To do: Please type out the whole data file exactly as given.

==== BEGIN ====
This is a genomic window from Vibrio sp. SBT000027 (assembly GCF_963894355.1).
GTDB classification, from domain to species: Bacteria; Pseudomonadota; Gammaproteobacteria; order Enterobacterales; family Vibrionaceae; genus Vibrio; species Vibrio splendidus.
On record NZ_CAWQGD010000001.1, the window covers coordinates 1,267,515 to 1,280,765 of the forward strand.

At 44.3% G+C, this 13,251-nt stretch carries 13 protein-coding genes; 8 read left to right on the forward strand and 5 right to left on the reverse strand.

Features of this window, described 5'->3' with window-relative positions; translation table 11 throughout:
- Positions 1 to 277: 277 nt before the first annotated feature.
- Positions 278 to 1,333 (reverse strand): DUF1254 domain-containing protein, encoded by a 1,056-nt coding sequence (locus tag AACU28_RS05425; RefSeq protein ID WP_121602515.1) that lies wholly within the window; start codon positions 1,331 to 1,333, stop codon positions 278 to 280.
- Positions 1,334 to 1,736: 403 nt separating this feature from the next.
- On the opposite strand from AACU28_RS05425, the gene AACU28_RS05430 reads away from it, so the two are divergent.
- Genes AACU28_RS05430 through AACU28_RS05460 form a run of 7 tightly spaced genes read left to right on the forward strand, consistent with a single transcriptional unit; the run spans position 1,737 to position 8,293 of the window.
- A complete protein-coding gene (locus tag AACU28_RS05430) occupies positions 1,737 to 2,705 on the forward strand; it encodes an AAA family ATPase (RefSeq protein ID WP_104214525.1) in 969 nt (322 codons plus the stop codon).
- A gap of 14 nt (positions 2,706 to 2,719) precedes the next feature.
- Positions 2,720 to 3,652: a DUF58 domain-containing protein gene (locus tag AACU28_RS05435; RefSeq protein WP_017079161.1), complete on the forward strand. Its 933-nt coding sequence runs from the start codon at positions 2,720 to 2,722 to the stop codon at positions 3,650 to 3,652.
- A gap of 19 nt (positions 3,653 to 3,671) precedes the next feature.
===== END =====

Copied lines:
This is a genomic window from Vibrio sp. SBT000027 (assembly GCF_963894355.1).
GTDB classification, from domain to species: Bacteria; Pseudomonadota; Gammaproteobacteria; order Enterobacterales; family Vibrionaceae; genus Vibrio; species Vibrio splendidus.
On record NZ_CAWQGD010000001.1, the window covers coordinates 1,267,515 to 1,280,765 of the forward strand.

At 44.3% G+C, this 13,251-nt stretch carries 13 protein-coding genes; 8 read left to right on the forward strand and 5 right to left on the reverse strand.

Features of this window, described 5'->3' with window-relative positions; translation table 11 throughout:
- Positions 1 to 277: 277 nt before the first annotated feature.
- Positions 278 to 1,333 (reverse strand): DUF1254 domain-containing protein, encoded by a 1,056-nt coding sequence (locus tag AACU28_RS05425; RefSeq protein ID WP_121602515.1) that lies wholly within the window; start codon positions 1,331 to 1,333, stop codon positions 278 to 280.
- Positions 1,334 to 1,736: 403 nt separating this feature from the next.
- On the opposite strand from AACU28_RS05425, the gene AACU28_RS05430 reads away from it, so the two are divergent.
- Genes AACU28_RS05430 through AACU28_RS05460 form a run of 7 tightly spaced genes read left to right on the forward strand, consistent with a single transcriptional unit; the run spans position 1,737 to position 8,293 of the window.
- A complete protein-coding gene (locus tag AACU28_RS05430) occupies positions 1,737 to 2,705 on the forward strand; it encodes an AAA family ATPase (RefSeq protein ID WP_104214525.1) in 969 nt (322 codons plus the stop codon).
- A gap of 14 nt (positions 2,706 to 2,719) precedes the next feature.
- Positions 2,720 to 3,652: a DUF58 domain-containing protein gene (locus tag AACU28_RS05435; RefSeq protein WP_017079161.1), complete on the forward strand. Its 933-nt coding sequence runs from the start codon at positions 2,720 to 2,722 to the stop codon at positions 3,650 to 3,652.
- A gap of 19 nt (positions 3,653 to 3,671) precedes the next feature.